Garber v. Menendez
Memorandum of Opinion and Order: Defendant Heriberto Menendez, M.D.'s Motion to Dismiss (Doc. 4 ) is GRANTED. Judge Patricia A. Gaughan on 8/28/17. (LC,S)
UNITED STATES DISTRICT COURT
NORTHERN DISTRICT OF OHIO
CASE NO. 1:17 CV 1214
JUDGE PATRICIA A. GAUGHAN
Memorandum of Opinion and Order
This matter is before the Court upon Defendant Heriberto Menendez, M.D.’s Motion to
Dismiss (Doc. 4). This is a medical malpractice case. For the reasons that follow, the motion is
Plaintiff, Marshall Garber, brings this lawsuit against, defendant Heriberto Menedez,
M.D., alleging medical malpractice. For purposes of ruling on the motion, the facts in the
complaint are presumed true.
According to the complaint, on November 29, 2010, plaintiff suffered from fever,
constipation, and acute radiating back pain. Plaintiff was a minor at the time and defendant was
plaintiff’s pediatrician. Defendant saw plaintiff that day and ordered a urine test, after which
defendant sent plaintiff home. Three days later, plaintiff presented to the emergency room with
similar complaints, and now also suffered from difficulty moving his legs and feet. At the
hospital, it was discovered that plaintiff had a spinal epidural abscess. Although plaintiff
underwent surgical resection of the abscess, he lost the use of his lower extremities due to the
delay in treatment.
Plaintiff turned 18 on August 5, 2013. On April 4, 2014, defendant retired and
approximately one week later permanently relocated to Florida.
On August 5, 2014, plaintiff filed a negligence action in state court. Ultimately, it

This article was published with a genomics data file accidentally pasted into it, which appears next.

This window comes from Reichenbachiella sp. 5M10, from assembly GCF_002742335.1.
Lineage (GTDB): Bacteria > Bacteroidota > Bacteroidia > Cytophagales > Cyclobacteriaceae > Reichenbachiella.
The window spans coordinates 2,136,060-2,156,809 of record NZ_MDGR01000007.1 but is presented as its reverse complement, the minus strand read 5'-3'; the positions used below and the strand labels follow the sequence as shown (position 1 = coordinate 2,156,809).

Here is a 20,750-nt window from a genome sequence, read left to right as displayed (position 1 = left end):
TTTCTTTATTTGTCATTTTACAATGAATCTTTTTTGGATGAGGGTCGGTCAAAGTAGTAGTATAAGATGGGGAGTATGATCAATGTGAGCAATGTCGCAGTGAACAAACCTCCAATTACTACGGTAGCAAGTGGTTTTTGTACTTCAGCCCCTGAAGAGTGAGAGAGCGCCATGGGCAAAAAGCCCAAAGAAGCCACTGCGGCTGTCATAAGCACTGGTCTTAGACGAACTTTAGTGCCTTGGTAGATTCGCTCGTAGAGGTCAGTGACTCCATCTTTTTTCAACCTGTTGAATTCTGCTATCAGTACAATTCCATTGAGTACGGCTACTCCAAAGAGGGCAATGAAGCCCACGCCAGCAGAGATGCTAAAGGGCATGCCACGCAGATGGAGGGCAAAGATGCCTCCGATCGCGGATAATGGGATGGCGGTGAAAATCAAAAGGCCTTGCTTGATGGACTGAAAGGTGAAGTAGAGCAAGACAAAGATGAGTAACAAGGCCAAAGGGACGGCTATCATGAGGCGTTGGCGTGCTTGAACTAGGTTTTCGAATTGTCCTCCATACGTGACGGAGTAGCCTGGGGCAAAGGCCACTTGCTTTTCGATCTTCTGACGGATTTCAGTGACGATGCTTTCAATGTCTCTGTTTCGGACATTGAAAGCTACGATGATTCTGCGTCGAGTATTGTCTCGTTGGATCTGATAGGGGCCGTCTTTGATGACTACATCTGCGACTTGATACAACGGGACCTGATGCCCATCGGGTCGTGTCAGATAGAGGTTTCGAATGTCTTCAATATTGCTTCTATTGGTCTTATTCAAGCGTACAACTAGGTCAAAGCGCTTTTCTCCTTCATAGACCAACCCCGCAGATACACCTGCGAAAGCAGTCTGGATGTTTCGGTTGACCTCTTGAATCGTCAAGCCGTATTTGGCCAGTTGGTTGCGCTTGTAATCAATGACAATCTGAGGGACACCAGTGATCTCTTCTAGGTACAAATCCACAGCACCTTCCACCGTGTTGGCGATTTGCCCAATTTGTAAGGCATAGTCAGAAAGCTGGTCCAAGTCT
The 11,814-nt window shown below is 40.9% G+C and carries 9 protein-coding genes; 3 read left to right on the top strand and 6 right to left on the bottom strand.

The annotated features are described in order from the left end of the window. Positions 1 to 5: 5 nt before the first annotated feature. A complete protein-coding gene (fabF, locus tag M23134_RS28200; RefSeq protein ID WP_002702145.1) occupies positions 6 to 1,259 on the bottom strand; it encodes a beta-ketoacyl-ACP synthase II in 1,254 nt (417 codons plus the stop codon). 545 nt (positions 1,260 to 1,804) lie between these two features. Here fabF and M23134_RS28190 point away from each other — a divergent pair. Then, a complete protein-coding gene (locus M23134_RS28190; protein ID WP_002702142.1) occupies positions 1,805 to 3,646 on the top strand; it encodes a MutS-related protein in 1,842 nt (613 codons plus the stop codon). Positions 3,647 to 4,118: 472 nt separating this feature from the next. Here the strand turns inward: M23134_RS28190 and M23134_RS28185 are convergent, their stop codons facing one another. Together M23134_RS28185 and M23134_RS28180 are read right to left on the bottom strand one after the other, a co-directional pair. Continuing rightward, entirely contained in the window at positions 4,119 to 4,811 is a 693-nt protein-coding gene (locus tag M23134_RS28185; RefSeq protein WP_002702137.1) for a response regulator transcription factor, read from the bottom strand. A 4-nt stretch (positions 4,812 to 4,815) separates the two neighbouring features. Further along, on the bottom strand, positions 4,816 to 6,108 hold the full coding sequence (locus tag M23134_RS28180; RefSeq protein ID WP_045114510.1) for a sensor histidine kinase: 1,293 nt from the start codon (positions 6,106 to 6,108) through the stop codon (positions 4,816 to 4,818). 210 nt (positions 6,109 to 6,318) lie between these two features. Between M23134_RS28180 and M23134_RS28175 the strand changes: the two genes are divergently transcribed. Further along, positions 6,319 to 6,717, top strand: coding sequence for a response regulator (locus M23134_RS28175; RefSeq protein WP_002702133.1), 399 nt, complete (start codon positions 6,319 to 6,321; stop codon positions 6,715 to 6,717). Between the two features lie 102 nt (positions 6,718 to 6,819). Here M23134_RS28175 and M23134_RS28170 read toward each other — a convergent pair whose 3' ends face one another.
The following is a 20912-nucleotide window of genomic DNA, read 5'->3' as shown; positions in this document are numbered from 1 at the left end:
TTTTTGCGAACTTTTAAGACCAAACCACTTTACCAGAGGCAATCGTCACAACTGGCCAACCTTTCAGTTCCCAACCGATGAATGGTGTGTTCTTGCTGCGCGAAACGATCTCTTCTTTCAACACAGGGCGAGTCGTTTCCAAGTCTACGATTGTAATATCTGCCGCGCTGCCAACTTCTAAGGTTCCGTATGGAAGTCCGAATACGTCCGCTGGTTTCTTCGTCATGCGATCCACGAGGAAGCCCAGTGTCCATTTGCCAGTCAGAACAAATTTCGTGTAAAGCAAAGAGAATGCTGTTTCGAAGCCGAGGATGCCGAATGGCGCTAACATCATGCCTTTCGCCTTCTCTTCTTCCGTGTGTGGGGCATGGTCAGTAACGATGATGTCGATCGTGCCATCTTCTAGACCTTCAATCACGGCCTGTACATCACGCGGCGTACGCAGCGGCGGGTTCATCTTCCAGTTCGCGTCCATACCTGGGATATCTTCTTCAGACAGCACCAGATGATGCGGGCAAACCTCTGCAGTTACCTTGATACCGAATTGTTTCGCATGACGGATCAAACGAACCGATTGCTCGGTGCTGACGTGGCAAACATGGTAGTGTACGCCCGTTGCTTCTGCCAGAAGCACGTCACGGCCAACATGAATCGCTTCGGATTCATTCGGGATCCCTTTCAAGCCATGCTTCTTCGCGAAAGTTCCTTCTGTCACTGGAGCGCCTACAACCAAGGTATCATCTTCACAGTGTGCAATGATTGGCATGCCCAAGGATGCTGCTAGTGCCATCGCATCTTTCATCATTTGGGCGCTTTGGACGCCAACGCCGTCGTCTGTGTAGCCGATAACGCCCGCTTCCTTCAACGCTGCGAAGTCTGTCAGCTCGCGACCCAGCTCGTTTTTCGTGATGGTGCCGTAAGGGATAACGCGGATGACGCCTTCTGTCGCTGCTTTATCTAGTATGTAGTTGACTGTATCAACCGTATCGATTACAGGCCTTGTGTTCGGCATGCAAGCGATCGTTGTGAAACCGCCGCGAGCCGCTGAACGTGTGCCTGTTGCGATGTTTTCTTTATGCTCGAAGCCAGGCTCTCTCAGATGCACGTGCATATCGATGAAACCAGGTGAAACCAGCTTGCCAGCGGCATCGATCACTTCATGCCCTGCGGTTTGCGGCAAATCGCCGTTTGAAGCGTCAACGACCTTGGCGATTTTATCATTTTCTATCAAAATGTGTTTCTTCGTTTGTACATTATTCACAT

appears that this case was dismissed as a result of plaintiff’s failure to file an affidavit of merit.
Thereafter, on February 17, 2016, plaintiff refiled the action in state court. On March 22, 2107,
defendant moved to dismiss the action based on failure of service of process. On April 5,2017,
plaintiff voluntarily dismissed the action.
Plaintiff filed a third action, i.e., the instant action, in state court on May 5, 2017.
Defendant removed this action to this Court. It is undisputed that, absent tolling, the statute of
limitations bars plaintiff’s complaint. Plaintiff, however, expressly alleges that the statute of
limitations is tolled pursuant to O.R.C. § 2305.15.
Defendant moves to dismiss the complaint as untimely on the basis that O.R.C. § 2305.15
is unconstitutional as applied to defendant. Plaintiff opposes the motion.
STANDARD OF REVIEW
When considering a motion to dismiss pursuant to Rule 12(b)(6) of the Federal Rules of
Civil Procedure, the allegations of the complaint must be taken as true and construed liberally in
favor of the plaintiff. Lawrence v. Chancery Court of Tenn., 188 F.3d 687, 691 (6th Cir. 1999).
Notice pleading requires only that the defendant be given “fair notice of what the plaintiff’s
claim is and the grounds upon which it rests.” Conley, 355 U.S. at 47. However, the complaint
must set forth “more than the bare assertion of legal conclusions.” Allard v. Weitzman (In Re
DeLorean Motor Co.), 991 F.2d 1236, 1240 (6th Cir. 1993). Legal conclusions and unwarranted